Sixth of all I can’t get over the stats on walks. In the 21st century Barry Bonds came to the plate 3465 time and of those 3465 times pitchers walked him either intentionally or unintentionally 1379 times. If those had been hits that would come out to a batting avg of .397 without taking a single swing. That’s over a freaking seven year period (one of which was shortened by injury) and it’s without flexing a single steroid enhanced muscle.

Seventh of all I think the game can’t get the steroids era behind it until we vote Bonds in, acknowledge of all the juicers he was the greatest beyond compare and be done with it. I think the best way to do so would be to do it sooner rather than later. it’s the best thing for the game in the short and long run.

I think these seven reasons good reasons should be enough to carry the day.

Now here is the one bad reason why I think the sportswriters, still outraged by Bonds will eventually vote him into the Hall:

Voting Bonds into the Hall of Fame would be the final and most effective way for those who hate him in the game to humiliate him one more time.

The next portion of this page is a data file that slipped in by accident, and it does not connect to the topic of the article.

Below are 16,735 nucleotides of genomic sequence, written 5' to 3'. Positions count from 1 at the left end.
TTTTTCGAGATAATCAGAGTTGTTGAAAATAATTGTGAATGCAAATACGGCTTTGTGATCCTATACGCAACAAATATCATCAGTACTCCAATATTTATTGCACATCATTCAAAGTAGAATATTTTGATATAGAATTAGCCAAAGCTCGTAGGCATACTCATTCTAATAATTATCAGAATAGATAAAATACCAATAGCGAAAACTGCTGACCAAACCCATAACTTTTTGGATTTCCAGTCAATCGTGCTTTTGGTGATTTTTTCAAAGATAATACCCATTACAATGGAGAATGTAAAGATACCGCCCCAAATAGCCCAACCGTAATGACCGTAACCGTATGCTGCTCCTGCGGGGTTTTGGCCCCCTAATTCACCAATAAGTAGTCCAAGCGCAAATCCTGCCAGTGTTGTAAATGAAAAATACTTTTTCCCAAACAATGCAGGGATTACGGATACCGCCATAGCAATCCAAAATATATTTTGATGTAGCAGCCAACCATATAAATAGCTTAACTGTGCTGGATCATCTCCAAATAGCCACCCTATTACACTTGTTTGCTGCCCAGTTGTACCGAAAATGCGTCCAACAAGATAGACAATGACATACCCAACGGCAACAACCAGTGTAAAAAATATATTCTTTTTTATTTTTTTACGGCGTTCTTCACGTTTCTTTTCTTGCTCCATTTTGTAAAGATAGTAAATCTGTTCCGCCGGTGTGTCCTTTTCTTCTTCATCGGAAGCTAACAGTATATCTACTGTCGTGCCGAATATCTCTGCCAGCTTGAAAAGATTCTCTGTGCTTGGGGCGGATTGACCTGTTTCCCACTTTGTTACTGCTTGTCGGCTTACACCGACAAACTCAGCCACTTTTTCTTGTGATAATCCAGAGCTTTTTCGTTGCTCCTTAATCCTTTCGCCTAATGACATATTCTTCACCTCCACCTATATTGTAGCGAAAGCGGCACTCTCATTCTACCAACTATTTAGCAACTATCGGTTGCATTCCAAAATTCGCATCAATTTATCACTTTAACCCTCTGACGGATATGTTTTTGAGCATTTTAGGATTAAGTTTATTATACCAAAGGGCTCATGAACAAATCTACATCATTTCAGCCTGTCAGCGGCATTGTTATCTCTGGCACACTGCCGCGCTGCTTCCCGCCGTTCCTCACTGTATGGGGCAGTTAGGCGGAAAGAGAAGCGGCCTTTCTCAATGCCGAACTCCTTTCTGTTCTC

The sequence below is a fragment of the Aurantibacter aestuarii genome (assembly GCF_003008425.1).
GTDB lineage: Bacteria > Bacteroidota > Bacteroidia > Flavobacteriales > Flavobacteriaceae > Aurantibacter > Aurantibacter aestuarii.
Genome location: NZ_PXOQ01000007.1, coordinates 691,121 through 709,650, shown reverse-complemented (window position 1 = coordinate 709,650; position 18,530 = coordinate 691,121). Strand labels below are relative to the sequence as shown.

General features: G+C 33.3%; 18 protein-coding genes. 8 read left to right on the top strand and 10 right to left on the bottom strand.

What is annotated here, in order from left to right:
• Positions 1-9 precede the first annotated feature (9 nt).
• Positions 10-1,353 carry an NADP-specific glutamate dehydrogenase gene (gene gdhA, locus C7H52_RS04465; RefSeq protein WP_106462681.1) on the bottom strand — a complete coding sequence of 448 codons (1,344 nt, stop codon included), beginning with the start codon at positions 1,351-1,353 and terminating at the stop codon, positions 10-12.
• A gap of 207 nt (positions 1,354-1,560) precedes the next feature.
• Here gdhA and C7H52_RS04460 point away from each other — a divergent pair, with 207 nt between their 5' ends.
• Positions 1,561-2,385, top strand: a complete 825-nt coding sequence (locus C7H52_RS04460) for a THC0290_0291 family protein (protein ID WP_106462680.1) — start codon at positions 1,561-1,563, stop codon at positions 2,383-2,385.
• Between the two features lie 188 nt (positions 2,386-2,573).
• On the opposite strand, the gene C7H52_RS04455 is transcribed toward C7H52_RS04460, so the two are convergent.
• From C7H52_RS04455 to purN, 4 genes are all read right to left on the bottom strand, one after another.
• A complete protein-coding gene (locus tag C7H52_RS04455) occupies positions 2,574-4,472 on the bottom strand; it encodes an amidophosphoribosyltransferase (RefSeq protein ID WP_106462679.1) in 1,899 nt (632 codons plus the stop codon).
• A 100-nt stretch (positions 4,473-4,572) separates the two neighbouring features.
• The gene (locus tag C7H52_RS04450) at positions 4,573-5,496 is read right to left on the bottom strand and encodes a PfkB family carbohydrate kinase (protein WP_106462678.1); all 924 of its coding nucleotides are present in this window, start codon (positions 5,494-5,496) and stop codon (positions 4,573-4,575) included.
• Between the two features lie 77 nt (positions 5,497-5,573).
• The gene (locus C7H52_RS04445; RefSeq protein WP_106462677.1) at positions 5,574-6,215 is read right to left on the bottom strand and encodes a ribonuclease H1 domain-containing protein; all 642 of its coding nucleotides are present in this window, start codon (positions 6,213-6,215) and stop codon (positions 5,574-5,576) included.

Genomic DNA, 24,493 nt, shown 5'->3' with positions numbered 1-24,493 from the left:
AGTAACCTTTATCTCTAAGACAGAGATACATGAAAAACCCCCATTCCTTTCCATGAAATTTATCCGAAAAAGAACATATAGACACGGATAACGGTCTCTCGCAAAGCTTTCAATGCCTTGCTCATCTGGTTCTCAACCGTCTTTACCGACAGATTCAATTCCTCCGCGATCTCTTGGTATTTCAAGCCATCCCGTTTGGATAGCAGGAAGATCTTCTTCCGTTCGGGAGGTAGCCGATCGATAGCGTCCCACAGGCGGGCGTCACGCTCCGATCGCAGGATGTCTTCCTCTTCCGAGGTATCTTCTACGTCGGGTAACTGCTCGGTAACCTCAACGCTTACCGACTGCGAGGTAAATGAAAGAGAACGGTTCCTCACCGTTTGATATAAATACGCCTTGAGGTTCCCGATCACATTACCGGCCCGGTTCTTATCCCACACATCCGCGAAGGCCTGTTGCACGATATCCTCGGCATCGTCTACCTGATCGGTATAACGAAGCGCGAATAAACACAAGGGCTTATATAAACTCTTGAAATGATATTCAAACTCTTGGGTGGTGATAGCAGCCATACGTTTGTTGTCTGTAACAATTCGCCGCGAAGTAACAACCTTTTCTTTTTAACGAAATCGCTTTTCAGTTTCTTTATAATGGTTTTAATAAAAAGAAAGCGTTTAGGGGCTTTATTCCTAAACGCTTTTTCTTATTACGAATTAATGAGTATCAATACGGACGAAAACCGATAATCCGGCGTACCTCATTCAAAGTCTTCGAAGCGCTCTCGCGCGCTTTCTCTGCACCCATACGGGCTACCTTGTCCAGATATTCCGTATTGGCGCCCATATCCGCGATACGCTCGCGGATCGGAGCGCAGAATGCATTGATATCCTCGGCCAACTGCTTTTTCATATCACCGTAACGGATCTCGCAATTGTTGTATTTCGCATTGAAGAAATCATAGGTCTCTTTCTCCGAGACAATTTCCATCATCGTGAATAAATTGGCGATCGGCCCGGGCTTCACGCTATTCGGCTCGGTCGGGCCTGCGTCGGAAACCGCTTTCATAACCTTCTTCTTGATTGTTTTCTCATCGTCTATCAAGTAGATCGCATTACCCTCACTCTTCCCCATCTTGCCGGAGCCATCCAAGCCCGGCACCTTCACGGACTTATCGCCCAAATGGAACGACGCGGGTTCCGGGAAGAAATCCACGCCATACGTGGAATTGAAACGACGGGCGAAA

It has been said that the reason why Bonds started juicing was because he felt upstaged in both financial and fan recognition by players like McGuire and Sosa who had produced power by steroids. This grievance drove him right up until his last at bat. I might be wrong but in my opinion said mentality is now comfortable to him. He can point to his stats, his success and the game’s unwillingness to acknowledge him as one of the greatest ever to play as proof that Baseball was out to get him and humiliate him.

He has now been on the ballot 5 times and in 2017 drew 53.8% of the vote. Next year it’s likely that Clipper Jones, Trevor Hoffman and Vlad Guerrero (and hopefully Omar Visquel) will make it in while he slowly inches up toward 60% in his 6th year on the ballot. By the time Ichrio makes in on the first ballot Bonds will likely be in his 13th year of eligibility and might have finally broken the 70%.

Can you imagine how he will feel if he finally makes it in say his 14th year squeaking by with 75.1% of the vote? Can you picture him getting on the stage at Cooperstown and having to thank all those who kept him off the ballot for so many years for acknowledging what he had already done and grudgingly let him in the door?

I think that is their last chance to put the knife in, it’s a cruel and dishonorable reason to do it, which is why I suspect it will be the reason why it will be done.